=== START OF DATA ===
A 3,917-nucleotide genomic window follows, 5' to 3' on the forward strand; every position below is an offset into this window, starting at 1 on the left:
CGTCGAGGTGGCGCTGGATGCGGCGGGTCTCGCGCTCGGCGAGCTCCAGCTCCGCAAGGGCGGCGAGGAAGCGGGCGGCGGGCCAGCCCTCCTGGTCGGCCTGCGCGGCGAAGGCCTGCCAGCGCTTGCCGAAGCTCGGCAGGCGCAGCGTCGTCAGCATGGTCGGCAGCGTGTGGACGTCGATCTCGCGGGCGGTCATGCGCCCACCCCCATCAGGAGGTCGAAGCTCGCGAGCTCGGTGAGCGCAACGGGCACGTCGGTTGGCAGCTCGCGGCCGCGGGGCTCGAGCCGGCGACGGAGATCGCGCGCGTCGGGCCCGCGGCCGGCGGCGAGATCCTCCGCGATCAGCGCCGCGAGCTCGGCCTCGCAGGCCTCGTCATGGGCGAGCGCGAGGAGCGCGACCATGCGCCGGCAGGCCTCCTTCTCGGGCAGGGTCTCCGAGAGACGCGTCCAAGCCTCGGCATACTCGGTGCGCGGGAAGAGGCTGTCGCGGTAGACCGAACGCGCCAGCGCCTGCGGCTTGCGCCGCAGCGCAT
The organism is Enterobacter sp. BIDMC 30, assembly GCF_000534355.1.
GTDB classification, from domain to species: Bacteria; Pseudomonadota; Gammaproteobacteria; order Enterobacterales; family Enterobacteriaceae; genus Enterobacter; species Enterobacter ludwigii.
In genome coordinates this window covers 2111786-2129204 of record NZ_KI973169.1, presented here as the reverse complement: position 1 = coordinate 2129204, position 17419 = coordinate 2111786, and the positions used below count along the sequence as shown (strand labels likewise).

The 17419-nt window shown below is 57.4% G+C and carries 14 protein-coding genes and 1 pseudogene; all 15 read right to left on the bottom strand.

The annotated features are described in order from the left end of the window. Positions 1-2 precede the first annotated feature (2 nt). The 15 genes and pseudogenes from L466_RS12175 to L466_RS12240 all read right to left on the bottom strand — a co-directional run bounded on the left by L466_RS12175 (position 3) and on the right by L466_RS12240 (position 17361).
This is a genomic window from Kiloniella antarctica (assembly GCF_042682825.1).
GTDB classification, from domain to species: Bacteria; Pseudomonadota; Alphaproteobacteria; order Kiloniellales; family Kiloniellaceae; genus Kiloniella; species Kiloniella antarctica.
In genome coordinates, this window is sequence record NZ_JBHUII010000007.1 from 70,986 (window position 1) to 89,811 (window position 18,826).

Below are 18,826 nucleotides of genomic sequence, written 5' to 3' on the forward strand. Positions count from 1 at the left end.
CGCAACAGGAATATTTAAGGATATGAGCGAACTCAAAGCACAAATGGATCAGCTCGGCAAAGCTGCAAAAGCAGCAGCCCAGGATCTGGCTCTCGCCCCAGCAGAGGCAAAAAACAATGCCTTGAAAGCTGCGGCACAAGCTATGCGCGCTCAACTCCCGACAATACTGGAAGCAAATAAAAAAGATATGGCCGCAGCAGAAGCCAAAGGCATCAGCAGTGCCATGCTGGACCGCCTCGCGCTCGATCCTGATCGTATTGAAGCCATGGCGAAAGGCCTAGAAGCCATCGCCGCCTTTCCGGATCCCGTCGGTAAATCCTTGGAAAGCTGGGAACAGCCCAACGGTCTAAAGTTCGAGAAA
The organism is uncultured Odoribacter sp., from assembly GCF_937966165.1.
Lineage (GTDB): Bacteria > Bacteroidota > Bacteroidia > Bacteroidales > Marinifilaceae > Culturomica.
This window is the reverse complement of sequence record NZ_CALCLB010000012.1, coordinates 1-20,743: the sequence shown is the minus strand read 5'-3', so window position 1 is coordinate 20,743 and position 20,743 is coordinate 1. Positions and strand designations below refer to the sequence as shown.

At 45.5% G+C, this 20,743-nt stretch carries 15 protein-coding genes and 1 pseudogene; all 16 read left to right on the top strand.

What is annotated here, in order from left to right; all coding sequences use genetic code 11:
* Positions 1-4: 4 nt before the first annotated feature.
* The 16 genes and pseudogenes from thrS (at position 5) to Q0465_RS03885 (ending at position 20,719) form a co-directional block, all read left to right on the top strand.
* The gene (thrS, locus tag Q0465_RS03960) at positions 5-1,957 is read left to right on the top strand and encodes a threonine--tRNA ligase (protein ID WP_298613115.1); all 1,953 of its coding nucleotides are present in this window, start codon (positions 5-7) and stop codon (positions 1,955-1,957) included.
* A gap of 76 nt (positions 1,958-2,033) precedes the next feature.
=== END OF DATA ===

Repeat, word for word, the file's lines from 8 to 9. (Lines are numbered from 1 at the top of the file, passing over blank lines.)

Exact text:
This is a genomic window from Kiloniella antarctica (assembly GCF_042682825.1).
GTDB classification, from domain to species: Bacteria; Pseudomonadota; Alphaproteobacteria; order Kiloniellales; family Kiloniellaceae; genus Kiloniella; species Kiloniella antarctica.